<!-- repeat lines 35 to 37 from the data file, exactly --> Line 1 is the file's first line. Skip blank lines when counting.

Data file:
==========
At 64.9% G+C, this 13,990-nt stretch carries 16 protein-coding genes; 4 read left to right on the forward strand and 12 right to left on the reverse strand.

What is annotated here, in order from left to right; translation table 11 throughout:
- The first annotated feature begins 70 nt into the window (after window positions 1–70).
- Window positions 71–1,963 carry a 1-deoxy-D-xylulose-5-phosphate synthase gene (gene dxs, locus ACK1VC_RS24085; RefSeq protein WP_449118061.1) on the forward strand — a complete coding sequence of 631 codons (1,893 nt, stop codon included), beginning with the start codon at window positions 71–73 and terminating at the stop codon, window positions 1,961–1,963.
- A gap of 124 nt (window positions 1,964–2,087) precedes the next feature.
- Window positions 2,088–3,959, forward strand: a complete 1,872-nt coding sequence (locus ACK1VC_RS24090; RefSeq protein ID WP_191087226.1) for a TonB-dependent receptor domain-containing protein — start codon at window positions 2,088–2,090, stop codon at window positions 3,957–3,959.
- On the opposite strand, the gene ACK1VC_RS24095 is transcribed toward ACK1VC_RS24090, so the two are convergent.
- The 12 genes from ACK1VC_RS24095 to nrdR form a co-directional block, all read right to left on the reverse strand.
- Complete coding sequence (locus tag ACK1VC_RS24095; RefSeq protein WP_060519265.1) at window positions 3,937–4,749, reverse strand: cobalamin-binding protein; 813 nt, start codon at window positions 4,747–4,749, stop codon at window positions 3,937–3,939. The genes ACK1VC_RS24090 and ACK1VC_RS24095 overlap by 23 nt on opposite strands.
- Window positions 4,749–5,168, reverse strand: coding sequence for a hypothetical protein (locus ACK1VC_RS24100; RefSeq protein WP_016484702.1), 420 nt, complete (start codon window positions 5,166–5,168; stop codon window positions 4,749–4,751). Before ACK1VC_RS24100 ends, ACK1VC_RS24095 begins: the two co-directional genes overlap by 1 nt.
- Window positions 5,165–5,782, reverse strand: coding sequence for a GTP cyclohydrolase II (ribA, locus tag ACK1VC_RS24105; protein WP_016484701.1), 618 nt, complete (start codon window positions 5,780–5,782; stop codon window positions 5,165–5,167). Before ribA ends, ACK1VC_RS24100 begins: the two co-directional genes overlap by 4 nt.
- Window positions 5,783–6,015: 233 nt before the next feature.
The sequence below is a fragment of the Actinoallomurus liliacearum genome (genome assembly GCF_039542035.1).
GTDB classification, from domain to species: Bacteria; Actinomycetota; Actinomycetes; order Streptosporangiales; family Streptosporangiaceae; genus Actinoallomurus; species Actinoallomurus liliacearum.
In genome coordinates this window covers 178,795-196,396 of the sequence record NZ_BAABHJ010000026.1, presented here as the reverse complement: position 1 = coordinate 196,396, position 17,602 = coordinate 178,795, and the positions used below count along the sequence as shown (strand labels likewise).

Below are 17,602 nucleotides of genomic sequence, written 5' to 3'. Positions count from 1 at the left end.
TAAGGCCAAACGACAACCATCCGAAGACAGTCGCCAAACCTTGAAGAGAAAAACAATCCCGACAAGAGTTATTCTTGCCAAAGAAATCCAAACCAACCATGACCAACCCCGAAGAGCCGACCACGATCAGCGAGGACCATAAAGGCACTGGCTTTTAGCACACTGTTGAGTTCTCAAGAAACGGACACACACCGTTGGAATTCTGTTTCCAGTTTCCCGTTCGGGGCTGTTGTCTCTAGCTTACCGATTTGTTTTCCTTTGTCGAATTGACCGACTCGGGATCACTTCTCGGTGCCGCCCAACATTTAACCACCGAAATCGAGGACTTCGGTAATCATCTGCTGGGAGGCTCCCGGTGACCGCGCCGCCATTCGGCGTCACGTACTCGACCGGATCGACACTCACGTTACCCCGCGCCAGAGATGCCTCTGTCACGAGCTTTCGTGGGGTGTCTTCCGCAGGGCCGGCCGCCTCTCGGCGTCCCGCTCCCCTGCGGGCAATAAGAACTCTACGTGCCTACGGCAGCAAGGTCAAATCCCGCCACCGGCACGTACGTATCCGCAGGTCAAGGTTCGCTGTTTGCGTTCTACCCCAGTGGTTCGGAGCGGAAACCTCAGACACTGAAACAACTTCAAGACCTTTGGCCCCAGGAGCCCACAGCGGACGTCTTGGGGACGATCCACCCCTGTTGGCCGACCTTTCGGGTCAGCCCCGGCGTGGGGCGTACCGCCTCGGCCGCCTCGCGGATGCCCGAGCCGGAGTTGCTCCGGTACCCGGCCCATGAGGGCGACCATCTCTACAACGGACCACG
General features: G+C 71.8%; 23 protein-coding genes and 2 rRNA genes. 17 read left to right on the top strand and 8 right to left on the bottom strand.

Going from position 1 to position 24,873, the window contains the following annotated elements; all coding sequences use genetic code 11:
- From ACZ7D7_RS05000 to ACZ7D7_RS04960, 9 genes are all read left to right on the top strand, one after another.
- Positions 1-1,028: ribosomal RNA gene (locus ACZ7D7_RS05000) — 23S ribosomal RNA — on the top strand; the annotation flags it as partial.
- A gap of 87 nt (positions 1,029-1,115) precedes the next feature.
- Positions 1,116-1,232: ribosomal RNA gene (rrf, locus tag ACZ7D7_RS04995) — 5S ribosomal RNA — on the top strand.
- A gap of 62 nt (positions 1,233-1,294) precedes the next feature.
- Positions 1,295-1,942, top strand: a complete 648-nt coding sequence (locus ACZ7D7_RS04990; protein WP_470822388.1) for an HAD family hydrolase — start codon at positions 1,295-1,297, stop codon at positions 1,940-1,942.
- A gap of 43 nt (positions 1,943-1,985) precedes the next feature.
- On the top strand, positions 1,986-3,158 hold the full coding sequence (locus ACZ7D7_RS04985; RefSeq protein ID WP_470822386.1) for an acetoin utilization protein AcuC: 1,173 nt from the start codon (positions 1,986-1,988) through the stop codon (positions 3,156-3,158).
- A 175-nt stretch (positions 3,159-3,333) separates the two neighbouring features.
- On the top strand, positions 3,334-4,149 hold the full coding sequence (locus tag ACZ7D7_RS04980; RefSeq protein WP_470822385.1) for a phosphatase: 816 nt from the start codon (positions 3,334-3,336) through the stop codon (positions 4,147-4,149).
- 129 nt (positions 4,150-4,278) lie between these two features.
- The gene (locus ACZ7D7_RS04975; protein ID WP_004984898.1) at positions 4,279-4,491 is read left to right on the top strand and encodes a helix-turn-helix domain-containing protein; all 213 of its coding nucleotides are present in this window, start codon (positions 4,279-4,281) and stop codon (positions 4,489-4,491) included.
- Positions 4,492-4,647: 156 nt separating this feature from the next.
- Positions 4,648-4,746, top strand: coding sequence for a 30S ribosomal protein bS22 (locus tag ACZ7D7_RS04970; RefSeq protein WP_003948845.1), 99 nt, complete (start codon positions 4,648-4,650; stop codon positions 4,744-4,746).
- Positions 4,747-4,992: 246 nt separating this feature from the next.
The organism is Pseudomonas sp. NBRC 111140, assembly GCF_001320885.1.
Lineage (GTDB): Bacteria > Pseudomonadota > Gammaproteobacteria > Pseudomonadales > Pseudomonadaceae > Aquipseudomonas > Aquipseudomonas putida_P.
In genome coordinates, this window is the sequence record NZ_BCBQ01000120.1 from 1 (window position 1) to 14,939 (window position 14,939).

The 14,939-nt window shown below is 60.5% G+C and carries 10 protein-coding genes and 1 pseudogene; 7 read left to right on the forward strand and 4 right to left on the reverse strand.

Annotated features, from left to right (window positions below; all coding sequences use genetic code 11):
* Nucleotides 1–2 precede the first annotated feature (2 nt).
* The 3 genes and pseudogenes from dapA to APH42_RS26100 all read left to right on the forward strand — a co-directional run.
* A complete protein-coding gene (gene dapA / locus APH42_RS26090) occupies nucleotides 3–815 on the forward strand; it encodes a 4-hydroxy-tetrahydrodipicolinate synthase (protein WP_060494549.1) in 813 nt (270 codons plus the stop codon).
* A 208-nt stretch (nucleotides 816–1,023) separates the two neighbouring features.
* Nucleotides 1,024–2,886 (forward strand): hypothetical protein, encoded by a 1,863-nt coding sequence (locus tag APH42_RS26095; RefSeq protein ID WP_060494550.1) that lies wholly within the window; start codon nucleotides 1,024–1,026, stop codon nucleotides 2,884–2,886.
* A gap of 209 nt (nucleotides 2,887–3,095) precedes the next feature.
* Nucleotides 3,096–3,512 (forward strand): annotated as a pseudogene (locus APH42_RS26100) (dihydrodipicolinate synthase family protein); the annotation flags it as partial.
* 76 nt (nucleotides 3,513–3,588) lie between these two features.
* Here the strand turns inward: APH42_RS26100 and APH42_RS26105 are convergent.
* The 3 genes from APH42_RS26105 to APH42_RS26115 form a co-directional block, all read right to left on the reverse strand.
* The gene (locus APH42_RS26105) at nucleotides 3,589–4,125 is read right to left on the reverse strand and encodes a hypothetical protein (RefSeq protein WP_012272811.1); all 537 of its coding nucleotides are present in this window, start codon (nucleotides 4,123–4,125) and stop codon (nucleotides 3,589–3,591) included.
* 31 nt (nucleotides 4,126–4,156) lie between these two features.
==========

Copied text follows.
The organism is Pseudomonas sp. NBRC 111140, assembly GCF_001320885.1.
Lineage (GTDB): Bacteria > Pseudomonadota > Gammaproteobacteria > Pseudomonadales > Pseudomonadaceae > Aquipseudomonas > Aquipseudomonas putida_P.
In genome coordinates, this window is the sequence record NZ_BCBQ01000120.1 from 1 (window position 1) to 14,939 (window position 14,939).